Crimea Invasion Putin’s Mistake? Too Soon to Tell

Whoever claims Russia’s incursion was a mistake at this point is probably making a moral argument, not a neutral analysis.

Russian president Vladimir Putin observes a military exercise in Kaliningrad, September 26, 2013
Russian president Vladimir Putin observes a military exercise in Kaliningrad, September 26, 2013 (Presidential Press and Information Office)

Since Russia invaded Ukraine’s Crimea last week, there has been no shortage of advice from Western commentators who believe the whole enterprise is a catastrophic mistake on the part of President Vladimir Putin.

Newsweek‘s Owen Matthews believes the Russian leader “has come to believe his own propaganda — that he is has really succeeded in resurrecting the power of the Soviet Union.”

The Washington Post‘s David Ignatius also sees Russia’s invasion of the Crimea as springing “from a deeper misjudgment about the reversibility of the process that led to the breakup of Soviet Union in 1991.” Putin’s “revanchist” strategy moves the country closer to “corrupt Oriental despotism,” he writes, whereas Russia can only reverse its alleged “demographic and political trap” by moving closer to the West.

The demographic decline that followed the collapse of the Soviet Union in 1991 was actually halted in 2009 when the Russian population grow for the first time in fifteen years. As for its “political trap,” if that means Russia’s lack of democratic traditions, it is difficult to see how more amicable ties with the West would enable it to break out of that.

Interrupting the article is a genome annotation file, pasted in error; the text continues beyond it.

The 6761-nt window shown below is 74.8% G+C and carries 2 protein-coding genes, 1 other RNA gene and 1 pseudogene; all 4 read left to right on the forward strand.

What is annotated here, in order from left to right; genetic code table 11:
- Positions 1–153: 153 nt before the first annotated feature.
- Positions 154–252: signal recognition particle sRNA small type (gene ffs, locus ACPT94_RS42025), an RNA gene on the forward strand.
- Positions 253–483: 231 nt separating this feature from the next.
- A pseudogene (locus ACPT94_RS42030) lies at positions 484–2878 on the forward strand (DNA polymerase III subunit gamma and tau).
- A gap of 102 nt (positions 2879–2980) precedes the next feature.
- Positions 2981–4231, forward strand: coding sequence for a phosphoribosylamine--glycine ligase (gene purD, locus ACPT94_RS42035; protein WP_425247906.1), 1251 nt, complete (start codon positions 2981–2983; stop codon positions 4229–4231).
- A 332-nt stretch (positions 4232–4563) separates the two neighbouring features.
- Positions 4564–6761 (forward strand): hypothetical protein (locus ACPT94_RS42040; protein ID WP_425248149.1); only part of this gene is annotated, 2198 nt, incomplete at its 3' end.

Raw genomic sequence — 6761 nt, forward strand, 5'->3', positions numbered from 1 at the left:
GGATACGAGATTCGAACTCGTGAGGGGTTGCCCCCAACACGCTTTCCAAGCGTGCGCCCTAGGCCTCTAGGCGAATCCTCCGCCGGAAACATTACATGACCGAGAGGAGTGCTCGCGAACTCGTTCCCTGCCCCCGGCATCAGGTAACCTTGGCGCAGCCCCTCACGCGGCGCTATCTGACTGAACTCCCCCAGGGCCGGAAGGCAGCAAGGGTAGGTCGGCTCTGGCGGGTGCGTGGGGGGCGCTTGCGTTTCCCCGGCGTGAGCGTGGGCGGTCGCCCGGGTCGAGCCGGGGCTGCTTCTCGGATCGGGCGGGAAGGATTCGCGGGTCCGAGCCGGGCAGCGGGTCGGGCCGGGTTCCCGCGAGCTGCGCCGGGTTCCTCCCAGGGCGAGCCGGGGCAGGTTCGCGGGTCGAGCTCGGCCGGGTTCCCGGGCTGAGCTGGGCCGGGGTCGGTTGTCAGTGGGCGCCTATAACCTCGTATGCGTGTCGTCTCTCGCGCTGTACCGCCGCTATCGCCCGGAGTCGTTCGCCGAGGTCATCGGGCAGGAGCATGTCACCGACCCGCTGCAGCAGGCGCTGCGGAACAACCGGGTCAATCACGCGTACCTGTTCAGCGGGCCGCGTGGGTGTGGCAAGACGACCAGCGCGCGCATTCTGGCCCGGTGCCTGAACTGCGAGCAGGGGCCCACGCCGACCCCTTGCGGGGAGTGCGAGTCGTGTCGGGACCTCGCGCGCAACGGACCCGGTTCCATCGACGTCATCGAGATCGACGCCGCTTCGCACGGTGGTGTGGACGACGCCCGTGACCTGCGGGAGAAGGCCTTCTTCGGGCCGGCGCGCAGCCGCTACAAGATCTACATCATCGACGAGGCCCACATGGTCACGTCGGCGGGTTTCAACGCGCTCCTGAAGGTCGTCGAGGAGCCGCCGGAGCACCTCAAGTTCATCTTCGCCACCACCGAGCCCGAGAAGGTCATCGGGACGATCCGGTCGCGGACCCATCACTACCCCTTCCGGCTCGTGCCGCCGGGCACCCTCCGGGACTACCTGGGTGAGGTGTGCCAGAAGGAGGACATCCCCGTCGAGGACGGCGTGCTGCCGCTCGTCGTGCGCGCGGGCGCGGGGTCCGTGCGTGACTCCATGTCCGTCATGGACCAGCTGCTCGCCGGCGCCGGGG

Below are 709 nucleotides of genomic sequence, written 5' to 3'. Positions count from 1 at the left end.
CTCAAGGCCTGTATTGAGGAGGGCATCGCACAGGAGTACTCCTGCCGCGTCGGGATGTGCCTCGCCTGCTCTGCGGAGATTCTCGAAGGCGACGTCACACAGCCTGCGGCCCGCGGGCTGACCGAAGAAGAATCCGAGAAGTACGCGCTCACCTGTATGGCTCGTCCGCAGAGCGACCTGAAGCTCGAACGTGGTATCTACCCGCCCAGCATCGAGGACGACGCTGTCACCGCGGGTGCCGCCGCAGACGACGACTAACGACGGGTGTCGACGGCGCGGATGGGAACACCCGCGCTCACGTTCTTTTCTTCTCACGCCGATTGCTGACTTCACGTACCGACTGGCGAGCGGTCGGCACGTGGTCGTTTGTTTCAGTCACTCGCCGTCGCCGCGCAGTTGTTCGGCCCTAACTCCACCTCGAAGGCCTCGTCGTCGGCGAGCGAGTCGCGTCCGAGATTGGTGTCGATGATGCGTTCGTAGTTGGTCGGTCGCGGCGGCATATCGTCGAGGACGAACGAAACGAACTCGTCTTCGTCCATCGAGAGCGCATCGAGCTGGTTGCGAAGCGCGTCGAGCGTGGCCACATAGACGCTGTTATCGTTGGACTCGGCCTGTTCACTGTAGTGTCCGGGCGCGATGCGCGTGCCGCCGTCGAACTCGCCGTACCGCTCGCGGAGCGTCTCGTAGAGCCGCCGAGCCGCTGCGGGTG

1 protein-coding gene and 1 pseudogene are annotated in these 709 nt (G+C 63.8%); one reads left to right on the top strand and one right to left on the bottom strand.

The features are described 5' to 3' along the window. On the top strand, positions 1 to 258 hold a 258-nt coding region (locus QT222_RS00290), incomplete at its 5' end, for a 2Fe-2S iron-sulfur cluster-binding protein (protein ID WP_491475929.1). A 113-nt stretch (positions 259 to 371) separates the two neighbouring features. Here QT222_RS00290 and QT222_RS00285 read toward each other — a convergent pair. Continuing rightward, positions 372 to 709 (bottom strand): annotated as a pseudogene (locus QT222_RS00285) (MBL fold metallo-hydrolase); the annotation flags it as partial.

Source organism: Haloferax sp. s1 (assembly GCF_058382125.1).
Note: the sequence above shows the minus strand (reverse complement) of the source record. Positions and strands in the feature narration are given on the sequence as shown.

Russian public opinion does not seem altogether appalled by the notion that one man might just have plunged Europe in its worst crisis since the end of the Cold War. Rather, many Russians approve of Putin’s invasion of the Crimea which they consider an appropriate response to an imagined Western conspiracy to snitch the Ukraine from their sphere of influence. Russia’s paranoia, which goes a long way toward explaining why the country still has something resembling “Oriental despotism” in the twenty-first century, will not simply fade away when it moves into the Western sphere — assuming Western countries even want it there.

However misguided Matthews and Ignatius might believe Putin’s motives to be, neither does actually explain how invading the Crimea can objectively be considered to have been a mistake.

Mary Mycio makes a far more compelling argument in Slate where she explains how Russia would struggle to keep an independent Crimea float. The peninsula is now heavily dependent on electricity, food and water from Ukraine.

That’s why the Crimea is even a part of Ukraine. Don’t believe that myth about the peninsula being a “gift” from Soviet leader Nikita Khrushchev to what was then the Ukrainian Soviet Socialist Republic in 1954. For laughs, people often add that he did it when he was drunk. That story was actually concocted during the early 1990s when Russia first started making mischief with pro-Russian separatism.

If Putin intends to annex the Crimea or install a client government there, Mycio’s criticisms will make sense. But as Mark Galeotti, a New York University professor and Wikistrat analyst, points out as his blog, there is also the possibility that Putin has occupied the peninsula to put pressure on the new authorities in Kiev. He writes, “there is still scope for a political resolution, one that will allow Putin to pull the boys back, claim victory over a cowed Kiev and a handwringing West and await the next well meaning invitation to a ‘reset’ of East-West relations.”

It is too soon to tell whether the Crimean incursion was a mistake for Russia or not. Whoever claims to know at this point is probably not actually making the argument that Putin was in error but that his behavior is morally reprehensible — which is not the same thing as being mistaken.

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